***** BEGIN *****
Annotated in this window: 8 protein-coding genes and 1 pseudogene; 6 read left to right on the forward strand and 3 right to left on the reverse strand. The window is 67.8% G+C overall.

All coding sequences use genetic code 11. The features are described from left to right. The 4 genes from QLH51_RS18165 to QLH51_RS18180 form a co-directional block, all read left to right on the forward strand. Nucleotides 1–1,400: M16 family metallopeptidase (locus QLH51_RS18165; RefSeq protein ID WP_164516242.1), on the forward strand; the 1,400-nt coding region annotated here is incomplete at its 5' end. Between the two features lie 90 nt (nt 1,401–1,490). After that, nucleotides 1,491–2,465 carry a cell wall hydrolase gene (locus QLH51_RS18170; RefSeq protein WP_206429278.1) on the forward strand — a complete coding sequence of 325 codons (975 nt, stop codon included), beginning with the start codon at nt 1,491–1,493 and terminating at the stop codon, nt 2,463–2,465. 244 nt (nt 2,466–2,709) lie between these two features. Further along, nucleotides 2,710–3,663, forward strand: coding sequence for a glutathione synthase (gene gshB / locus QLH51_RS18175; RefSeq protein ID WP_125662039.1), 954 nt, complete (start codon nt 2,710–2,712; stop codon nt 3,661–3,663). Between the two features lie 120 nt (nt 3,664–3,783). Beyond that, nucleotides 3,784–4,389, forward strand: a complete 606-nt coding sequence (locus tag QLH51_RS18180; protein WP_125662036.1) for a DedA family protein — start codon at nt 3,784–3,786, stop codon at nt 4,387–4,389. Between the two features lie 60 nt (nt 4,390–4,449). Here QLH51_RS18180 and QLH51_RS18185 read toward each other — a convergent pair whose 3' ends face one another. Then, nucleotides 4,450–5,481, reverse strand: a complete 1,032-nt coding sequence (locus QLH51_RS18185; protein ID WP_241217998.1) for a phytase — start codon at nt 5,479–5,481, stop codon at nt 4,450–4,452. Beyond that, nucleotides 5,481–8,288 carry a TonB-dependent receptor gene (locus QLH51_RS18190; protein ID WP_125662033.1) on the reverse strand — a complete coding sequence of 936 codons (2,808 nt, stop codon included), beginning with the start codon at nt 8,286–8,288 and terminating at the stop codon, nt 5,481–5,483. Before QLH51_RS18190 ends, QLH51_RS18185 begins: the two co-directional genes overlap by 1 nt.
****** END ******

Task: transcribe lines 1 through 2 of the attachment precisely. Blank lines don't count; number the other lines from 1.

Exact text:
Annotated in this window: 8 protein-coding genes and 1 pseudogene; 6 read left to right on the forward strand and 3 right to left on the reverse strand. The window is 67.8% G+C overall.

All coding sequences use genetic code 11. The features are described from left to right. The 4 genes from QLH51_RS18165 to QLH51_RS18180 form a co-directional block, all read left to right on the forward strand. Nucleotides 1–1,400: M16 family metallopeptidase (locus QLH51_RS18165; RefSeq protein ID WP_164516242.1), on the forward strand; the 1,400-nt coding region annotated here is incomplete at its 5' end. Between the two features lie 90 nt (nt 1,401–1,490). After that, nucleotides 1,491–2,465 carry a cell wall hydrolase gene (locus QLH51_RS18170; RefSeq protein WP_206429278.1) on the forward strand — a complete coding sequence of 325 codons (975 nt, stop codon included), beginning with the start codon at nt 1,491–1,493 and terminating at the stop codon, nt 2,463–2,465. 244 nt (nt 2,466–2,709) lie between these two features. Further along, nucleotides 2,710–3,663, forward strand: coding sequence for a glutathione synthase (gene gshB / locus QLH51_RS18175; RefSeq protein ID WP_125662039.1), 954 nt, complete (start codon nt 2,710–2,712; stop codon nt 3,661–3,663). Between the two features lie 120 nt (nt 3,664–3,783). Beyond that, nucleotides 3,784–4,389, forward strand: a complete 606-nt coding sequence (locus tag QLH51_RS18180; protein WP_125662036.1) for a DedA family protein — start codon at nt 3,784–3,786, stop codon at nt 4,387–4,389. Between the two features lie 60 nt (nt 4,390–4,449). Here QLH51_RS18180 and QLH51_RS18185 read toward each other — a convergent pair whose 3' ends face one another. Then, nucleotides 4,450–5,481, reverse strand: a complete 1,032-nt coding sequence (locus QLH51_RS18185; protein ID WP_241217998.1) for a phytase — start codon at nt 5,479–5,481, stop codon at nt 4,450–4,452. Beyond that, nucleotides 5,481–8,288 carry a TonB-dependent receptor gene (locus QLH51_RS18190; protein ID WP_125662033.1) on the reverse strand — a complete coding sequence of 936 codons (2,808 nt, stop codon included), beginning with the start codon at nt 8,286–8,288 and terminating at the stop codon, nt 5,481–5,483. Before QLH51_RS18190 ends, QLH51_RS18185 begins: the two co-directional genes overlap by 1 nt.